Depth of Knowledge

In RG Channel Future School, we believe that curriculum should be practical and systematic.

What do we mean by being practical? Being practical means using strategies and tools that are designed to be effective and efficient in real life. Seeing a student’s English results improve gives us both joy and pride. Being systematic means that we believe that there is a framework that guides us to progressively scaffold our children so that they develop. And that is where our CAL2 system comes in.

In a previous blog, we already mentioned one of the underpinnings of our CAL2 curriculum – Bloom’s Taxonomy. In this article, we are going to talk about another major influence in our curriculum – Webb’s Depth of Knowledge. Depth of Knowledge, also commonly abbreviated as DOK is the complexity or depth of understanding required to answer or explain an assessment related item. This concept was developed through Norman Webb’s research by in the late 1990’s when he a senior research scientist for the Wisconsin Center of Education Research.

Originally developed for mathematics and science standards, his model adapted successfully in many different subjects like language arts, mathematics, science, and humanities. His model has been adopted widely by many states in America. Webb identified four distinct depth of knowledge levels. Level 1 includes basic recall of facts, concepts, information, or procedures. Level 2 includes skills and concepts such as the use of information (graphs) or requires two or more steps with decision points along the way. Level 3 includes strategic thinking that requires reasoning and is abstract and complex. Level 4 includes extended thinking such as an investigation or application to real work. This is a handy chart I found on the web that gives a good summary of how to place an activity or question on the DOK chart:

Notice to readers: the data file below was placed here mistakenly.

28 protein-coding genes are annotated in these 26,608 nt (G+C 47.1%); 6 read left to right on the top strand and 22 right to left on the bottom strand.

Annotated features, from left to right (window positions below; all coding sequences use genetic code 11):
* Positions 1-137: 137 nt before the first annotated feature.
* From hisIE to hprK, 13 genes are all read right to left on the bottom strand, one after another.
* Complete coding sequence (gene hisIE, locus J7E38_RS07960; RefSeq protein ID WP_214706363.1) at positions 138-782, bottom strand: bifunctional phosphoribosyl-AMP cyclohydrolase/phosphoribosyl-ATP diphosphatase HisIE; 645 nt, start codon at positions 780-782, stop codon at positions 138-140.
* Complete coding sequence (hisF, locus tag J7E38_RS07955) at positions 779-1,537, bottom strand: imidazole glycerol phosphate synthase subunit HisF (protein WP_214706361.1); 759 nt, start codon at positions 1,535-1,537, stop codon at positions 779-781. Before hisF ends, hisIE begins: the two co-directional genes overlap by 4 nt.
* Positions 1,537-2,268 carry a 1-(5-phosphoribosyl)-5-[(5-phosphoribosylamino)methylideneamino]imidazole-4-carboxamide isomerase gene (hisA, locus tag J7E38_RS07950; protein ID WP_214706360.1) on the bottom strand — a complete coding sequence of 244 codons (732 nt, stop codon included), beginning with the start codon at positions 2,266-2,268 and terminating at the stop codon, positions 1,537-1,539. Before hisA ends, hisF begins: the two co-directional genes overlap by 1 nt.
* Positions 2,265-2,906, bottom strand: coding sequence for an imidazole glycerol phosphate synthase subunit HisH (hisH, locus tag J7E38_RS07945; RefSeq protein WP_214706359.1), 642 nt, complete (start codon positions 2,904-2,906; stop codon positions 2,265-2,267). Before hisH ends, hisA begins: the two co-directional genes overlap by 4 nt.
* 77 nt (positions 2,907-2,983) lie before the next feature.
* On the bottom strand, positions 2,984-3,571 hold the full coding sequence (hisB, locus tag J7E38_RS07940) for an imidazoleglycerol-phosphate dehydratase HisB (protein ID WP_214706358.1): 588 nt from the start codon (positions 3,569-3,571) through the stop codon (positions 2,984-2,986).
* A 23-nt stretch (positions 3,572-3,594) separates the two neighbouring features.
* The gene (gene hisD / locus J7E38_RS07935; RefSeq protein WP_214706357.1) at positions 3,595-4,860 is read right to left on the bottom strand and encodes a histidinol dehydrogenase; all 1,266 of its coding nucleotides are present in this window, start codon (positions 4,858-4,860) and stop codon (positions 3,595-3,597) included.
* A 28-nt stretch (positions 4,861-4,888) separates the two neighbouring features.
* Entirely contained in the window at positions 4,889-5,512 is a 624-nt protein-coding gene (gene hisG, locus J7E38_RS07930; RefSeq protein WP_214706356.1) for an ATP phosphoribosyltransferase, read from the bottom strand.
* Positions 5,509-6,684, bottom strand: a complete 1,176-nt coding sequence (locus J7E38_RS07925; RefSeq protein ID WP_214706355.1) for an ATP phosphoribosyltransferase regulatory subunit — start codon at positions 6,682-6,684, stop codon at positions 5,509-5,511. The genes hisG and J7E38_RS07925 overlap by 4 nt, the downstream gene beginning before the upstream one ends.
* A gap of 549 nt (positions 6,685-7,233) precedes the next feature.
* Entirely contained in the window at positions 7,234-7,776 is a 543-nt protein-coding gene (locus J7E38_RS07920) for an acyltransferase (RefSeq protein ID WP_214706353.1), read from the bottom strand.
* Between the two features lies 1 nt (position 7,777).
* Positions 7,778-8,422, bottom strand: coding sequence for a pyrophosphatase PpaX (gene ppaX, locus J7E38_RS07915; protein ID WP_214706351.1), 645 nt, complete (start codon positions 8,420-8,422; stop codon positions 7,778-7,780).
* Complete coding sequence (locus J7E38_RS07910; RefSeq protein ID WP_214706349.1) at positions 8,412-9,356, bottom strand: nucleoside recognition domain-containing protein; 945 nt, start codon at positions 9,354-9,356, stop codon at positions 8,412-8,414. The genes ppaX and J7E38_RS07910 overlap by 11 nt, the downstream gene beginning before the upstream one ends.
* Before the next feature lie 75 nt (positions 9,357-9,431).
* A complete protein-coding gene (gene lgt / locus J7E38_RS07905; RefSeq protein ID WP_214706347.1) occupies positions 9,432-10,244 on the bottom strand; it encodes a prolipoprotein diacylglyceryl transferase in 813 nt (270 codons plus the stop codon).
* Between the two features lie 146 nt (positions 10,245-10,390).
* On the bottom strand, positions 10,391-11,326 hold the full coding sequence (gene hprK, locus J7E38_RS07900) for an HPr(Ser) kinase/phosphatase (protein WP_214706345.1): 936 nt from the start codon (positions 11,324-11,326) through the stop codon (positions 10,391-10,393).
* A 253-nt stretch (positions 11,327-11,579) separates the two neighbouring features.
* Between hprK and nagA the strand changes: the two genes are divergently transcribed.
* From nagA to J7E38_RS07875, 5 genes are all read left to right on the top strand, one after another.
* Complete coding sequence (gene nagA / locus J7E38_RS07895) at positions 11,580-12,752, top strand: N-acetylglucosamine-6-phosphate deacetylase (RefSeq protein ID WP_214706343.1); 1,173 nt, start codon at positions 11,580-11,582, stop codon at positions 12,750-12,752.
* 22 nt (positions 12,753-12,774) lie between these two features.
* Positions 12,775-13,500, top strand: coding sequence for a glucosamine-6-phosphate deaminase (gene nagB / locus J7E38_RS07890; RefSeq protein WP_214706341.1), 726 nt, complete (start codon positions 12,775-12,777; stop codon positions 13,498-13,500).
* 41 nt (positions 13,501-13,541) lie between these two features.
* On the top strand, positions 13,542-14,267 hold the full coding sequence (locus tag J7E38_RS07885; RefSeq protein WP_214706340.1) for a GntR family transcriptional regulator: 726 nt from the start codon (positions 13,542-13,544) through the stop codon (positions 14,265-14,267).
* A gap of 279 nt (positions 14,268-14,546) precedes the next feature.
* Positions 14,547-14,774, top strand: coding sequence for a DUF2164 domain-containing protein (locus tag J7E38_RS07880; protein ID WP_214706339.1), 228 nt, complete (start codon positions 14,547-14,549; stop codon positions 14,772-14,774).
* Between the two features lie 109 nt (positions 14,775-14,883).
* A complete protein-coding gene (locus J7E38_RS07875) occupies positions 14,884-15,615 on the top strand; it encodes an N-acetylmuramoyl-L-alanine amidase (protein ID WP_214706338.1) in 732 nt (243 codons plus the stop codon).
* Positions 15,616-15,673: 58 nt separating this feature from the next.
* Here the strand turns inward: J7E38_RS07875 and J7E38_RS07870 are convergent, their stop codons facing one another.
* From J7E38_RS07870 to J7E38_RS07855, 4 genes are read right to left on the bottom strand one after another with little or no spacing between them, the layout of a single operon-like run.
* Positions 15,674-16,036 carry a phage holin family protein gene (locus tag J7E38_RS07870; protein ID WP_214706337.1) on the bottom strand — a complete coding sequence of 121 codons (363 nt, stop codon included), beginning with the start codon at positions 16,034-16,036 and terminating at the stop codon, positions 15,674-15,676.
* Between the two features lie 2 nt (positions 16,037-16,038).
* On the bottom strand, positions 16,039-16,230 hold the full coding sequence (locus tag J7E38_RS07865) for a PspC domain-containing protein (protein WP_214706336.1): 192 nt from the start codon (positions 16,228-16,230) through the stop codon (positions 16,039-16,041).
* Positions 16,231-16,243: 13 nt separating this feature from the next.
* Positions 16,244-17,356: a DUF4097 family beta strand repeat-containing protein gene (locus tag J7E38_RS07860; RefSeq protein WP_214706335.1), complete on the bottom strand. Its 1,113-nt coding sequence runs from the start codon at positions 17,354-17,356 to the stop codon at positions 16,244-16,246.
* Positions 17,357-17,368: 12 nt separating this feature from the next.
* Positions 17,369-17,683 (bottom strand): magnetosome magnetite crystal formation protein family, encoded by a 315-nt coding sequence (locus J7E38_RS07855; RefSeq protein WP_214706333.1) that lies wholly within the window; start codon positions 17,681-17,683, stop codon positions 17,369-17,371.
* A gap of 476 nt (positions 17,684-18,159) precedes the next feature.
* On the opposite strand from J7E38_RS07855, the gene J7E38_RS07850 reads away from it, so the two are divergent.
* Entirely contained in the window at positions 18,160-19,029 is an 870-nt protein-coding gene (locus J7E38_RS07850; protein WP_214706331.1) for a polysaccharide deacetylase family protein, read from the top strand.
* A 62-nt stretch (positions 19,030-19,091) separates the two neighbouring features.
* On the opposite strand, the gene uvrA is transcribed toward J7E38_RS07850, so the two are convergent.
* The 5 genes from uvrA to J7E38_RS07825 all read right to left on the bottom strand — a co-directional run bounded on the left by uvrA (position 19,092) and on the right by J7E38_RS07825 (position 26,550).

Flow Chart for deciding what level of DOK an activity or a question is. Credits:

We basically use DOK to ensure that our students are exposed to increasingly difficult tasks. At primary level, students are given more DOK Level 1 and 2 activities and at secondary level, they are moved up to DOK 3 and 4. Why do we do this? The critical thinking and rigor that occurs in DOK Levels 3 and 4 are our goal to help our students learn future skills so that they can become 21st century thinkers. This will help them in preparing them for further education and future careers. DOK Level 3 and 4 are key to this because in DOK Level 3, students must justify and defend their reasoning (thus more rigorous and requires more critical thinking); while at DOK Level 4, there is continued analysis over longer periods of time.

With DOK, we believe that they will be challenged and developed cognitively. DOK is just one of the tools we use. As we mentioned, we also incorporate Bloom’s Taxonomy, and we do have other strategies. Nevertheless, DOK is a big part of our curriculum. And to conclude, a table explaining the different levels of DOK is attached below:

DOK Chart. Credits: